Something worth pushing in preparations for next year’s World Humanitarian Summit is a shift from the current ad hoc approach to designing accountability systems in emergencies to a standard whole-of-program model that spells out what needs to be done and provides a robust delivery vehicle.
Providing this kind of support at the overarching program level complements the work of individual agencies and sectoral clusters as they get their act together on accountability to affected people, prodded by growing pressure from donors and verification of the new Core Humanitarian Standard.
A standard approach would go a long way towards simplifying things for harried humanitarian managers. Take Toby Lanzer, UN humanitarian coordinator for South Sudan. In a recent webinar, he described how he urges agencies to become more accountable without really grasping what exactly he is encouraging them to do.
Lanzer is not alone in grappling with this challenge. It happens in every emergency. In Nepal, the post earthquake Flash Appeal, which sets out the plan of action, includes a call for resources for communication and feedback. This is a first, and the UN OCHA team did an impressive job of pulling together on the fly a comprehensive approach in the form of a Common Feedback Platform—with input from members of the CDAC Network. But then it was over to donor staff who took another 3 weeks to sift through the plan before deciding which tools they considered most relevant and what configuration of players to fund.
The arrangements that eventually emerged in Nepal, funded mainly by DfID, are sound. BBC Media Action is doing outward communication to people across the worst hit districts with carefully researched radio broadcasts. Accountability Labs (AL) and the Local Interventions Group (LIG), two Nepalese civil society organizations, are running a mobile help desk, with volunteers who go village to village to provide information and listen. Ground Truth Solutions, with AL and LIG support, is doing fortnightly micro-surveys of both citizens and frontline workers, keeping tabs on perceptions of how the recovery program is going. ACAPS, meanwhile, is analyzing the overall situation each week as well as trying to harness input from social media. There is logic to the line-up but it is not a ‘hard team’ in the sense of a group implementing a plan from the accountability playbook and knowing, instinctively, how to work together.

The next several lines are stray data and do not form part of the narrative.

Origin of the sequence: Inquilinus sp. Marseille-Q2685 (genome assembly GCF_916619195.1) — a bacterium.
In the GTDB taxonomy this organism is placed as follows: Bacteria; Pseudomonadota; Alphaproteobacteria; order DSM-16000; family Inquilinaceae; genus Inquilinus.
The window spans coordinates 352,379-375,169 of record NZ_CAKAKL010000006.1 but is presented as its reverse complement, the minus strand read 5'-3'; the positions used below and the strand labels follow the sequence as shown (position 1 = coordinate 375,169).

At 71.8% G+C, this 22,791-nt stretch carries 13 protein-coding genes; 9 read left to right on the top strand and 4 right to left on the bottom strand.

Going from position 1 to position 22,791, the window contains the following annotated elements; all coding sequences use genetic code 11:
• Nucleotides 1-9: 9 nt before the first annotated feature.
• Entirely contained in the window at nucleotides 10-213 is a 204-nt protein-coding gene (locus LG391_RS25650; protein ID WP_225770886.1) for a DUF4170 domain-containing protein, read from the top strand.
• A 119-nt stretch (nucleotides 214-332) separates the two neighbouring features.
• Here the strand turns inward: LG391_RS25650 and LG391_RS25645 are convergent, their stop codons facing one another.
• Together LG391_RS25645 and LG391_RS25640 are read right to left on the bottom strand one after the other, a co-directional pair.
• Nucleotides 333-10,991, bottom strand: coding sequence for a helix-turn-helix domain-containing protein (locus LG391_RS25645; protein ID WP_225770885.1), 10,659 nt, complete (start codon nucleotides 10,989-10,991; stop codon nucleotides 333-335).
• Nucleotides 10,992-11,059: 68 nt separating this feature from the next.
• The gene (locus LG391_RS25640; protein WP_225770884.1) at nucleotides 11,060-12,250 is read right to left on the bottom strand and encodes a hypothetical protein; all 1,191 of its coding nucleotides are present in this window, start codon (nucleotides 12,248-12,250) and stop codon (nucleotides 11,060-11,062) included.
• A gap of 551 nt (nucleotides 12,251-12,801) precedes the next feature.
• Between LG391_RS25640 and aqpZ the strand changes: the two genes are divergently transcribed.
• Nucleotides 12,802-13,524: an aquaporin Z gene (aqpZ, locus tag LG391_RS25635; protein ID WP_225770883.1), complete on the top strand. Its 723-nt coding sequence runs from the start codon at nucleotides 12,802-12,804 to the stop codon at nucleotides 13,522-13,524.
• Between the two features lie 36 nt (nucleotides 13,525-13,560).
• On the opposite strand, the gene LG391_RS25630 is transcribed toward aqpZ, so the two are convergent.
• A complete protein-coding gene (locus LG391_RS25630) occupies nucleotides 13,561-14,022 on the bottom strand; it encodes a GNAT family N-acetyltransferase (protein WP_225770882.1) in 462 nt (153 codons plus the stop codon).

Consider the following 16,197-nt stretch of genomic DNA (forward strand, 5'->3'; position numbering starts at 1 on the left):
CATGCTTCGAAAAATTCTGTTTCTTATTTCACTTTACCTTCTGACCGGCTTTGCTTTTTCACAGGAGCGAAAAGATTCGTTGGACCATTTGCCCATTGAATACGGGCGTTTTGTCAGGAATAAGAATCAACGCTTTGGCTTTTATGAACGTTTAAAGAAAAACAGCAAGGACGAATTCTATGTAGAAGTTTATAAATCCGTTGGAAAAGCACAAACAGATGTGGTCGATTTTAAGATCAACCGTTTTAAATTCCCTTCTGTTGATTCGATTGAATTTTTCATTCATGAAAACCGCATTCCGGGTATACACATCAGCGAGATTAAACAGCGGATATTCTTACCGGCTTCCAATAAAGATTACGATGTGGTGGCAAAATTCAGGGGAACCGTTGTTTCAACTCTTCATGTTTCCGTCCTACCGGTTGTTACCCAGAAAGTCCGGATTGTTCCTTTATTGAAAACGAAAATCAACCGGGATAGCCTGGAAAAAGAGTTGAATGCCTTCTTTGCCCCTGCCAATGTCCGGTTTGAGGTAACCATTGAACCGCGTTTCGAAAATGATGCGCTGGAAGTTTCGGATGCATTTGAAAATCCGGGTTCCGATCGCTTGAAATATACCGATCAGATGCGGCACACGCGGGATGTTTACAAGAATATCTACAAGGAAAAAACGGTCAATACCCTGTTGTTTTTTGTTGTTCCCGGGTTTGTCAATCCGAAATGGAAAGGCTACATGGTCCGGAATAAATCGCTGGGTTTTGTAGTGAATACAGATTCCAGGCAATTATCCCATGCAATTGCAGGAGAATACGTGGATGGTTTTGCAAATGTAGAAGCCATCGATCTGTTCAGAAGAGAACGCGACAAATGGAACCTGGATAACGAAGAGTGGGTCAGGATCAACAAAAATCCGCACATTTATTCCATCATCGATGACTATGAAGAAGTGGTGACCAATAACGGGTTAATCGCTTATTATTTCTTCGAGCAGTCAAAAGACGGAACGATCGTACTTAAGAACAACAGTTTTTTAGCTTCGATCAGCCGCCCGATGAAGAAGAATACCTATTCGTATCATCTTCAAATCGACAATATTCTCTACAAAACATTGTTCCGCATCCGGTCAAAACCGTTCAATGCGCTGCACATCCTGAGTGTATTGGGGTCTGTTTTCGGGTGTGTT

A breakthrough in the Haiyan response in 2014 was the appointment of an accountability focal point. Having this kind of expertise at the right hand of the UN humanitarian coordinator is certainly a step forward in developing a program-wide approach. But if accountability to affected people is to become a reality outside the coordination room, every humanitarian country team must be able to draw on a tested industry standard and people with the skills and experience to deliver it.
There’s no hard and fast blueprint. How the model is implemented and the composition of the team may vary in light of circumstances and specific challenges. At its core must be a simple and continuous way of surfacing affected people’s views with
the credibility to get program managers’ attention and drive changes on the ground. Capacity to provide information about what affected people can expect from relief providers is a must. The same goes for the ability to use a range of communications technologies and channels. Skill in soliciting and responding to grievances may also make sense. Creating the right mix of rapidly deployable capacity would help fill what is now an accountability gap in emergency operations.
Nick van Praag directs Ground Truth Solutions which is supported by the Swiss Agency for Development and Cooperation, the IKEA Foundation and DFID.